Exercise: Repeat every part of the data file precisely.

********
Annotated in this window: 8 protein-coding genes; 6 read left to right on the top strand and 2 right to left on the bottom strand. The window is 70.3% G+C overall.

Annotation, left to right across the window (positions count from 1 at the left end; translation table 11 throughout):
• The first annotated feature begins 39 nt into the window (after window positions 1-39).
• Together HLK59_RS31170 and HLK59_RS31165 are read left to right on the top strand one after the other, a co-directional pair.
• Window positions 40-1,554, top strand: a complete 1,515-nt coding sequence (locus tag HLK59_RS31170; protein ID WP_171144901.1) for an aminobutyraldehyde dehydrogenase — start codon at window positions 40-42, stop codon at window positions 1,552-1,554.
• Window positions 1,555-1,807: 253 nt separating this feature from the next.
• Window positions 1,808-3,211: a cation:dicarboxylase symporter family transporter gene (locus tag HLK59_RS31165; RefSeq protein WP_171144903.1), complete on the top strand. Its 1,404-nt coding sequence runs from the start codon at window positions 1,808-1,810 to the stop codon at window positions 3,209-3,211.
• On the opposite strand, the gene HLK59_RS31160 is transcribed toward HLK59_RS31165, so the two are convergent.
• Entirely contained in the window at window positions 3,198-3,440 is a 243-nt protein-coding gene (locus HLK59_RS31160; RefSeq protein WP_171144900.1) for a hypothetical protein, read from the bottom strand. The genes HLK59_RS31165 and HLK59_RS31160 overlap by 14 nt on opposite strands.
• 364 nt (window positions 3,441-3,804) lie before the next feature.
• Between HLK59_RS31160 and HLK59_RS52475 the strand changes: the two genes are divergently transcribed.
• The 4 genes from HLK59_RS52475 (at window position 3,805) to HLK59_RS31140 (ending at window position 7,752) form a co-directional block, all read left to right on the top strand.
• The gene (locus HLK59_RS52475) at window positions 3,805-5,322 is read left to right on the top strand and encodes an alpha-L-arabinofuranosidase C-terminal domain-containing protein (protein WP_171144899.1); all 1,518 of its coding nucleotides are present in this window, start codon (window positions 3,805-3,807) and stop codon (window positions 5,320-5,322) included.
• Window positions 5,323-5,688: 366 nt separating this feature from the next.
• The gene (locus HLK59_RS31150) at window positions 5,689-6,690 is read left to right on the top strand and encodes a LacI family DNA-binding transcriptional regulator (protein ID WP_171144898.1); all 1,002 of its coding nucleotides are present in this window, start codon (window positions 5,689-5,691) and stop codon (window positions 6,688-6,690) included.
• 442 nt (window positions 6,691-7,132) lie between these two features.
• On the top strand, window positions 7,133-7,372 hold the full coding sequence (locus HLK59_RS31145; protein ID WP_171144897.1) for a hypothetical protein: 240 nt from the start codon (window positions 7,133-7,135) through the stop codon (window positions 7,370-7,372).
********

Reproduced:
Annotated in this window: 8 protein-coding genes; 6 read left to right on the top strand and 2 right to left on the bottom strand. The window is 70.3% G+C overall.

Annotation, left to right across the window (positions count from 1 at the left end; translation table 11 throughout):
• The first annotated feature begins 39 nt into the window (after window positions 1-39).
• Together HLK59_RS31170 and HLK59_RS31165 are read left to right on the top strand one after the other, a co-directional pair.
• Window positions 40-1,554, top strand: a complete 1,515-nt coding sequence (locus tag HLK59_RS31170; protein ID WP_171144901.1) for an aminobutyraldehyde dehydrogenase — start codon at window positions 40-42, stop codon at window positions 1,552-1,554.
• Window positions 1,555-1,807: 253 nt separating this feature from the next.
• Window positions 1,808-3,211: a cation:dicarboxylase symporter family transporter gene (locus tag HLK59_RS31165; RefSeq protein WP_171144903.1), complete on the top strand. Its 1,404-nt coding sequence runs from the start codon at window positions 1,808-1,810 to the stop codon at window positions 3,209-3,211.
• On the opposite strand, the gene HLK59_RS31160 is transcribed toward HLK59_RS31165, so the two are convergent.
• Entirely contained in the window at window positions 3,198-3,440 is a 243-nt protein-coding gene (locus HLK59_RS31160; RefSeq protein WP_171144900.1) for a hypothetical protein, read from the bottom strand. The genes HLK59_RS31165 and HLK59_RS31160 overlap by 14 nt on opposite strands.
• 364 nt (window positions 3,441-3,804) lie before the next feature.
• Between HLK59_RS31160 and HLK59_RS52475 the strand changes: the two genes are divergently transcribed.
• The 4 genes from HLK59_RS52475 (at window position 3,805) to HLK59_RS31140 (ending at window position 7,752) form a co-directional block, all read left to right on the top strand.
• The gene (locus HLK59_RS52475) at window positions 3,805-5,322 is read left to right on the top strand and encodes an alpha-L-arabinofuranosidase C-terminal domain-containing protein (protein WP_171144899.1); all 1,518 of its coding nucleotides are present in this window, start codon (window positions 3,805-3,807) and stop codon (window positions 5,320-5,322) included.
• Window positions 5,323-5,688: 366 nt separating this feature from the next.
• The gene (locus HLK59_RS31150) at window positions 5,689-6,690 is read left to right on the top strand and encodes a LacI family DNA-binding transcriptional regulator (protein ID WP_171144898.1); all 1,002 of its coding nucleotides are present in this window, start codon (window positions 5,689-5,691) and stop codon (window positions 6,688-6,690) included.
• 442 nt (window positions 6,691-7,132) lie between these two features.
• On the top strand, window positions 7,133-7,372 hold the full coding sequence (locus HLK59_RS31145; protein ID WP_171144897.1) for a hypothetical protein: 240 nt from the start codon (window positions 7,133-7,135) through the stop codon (window positions 7,370-7,372).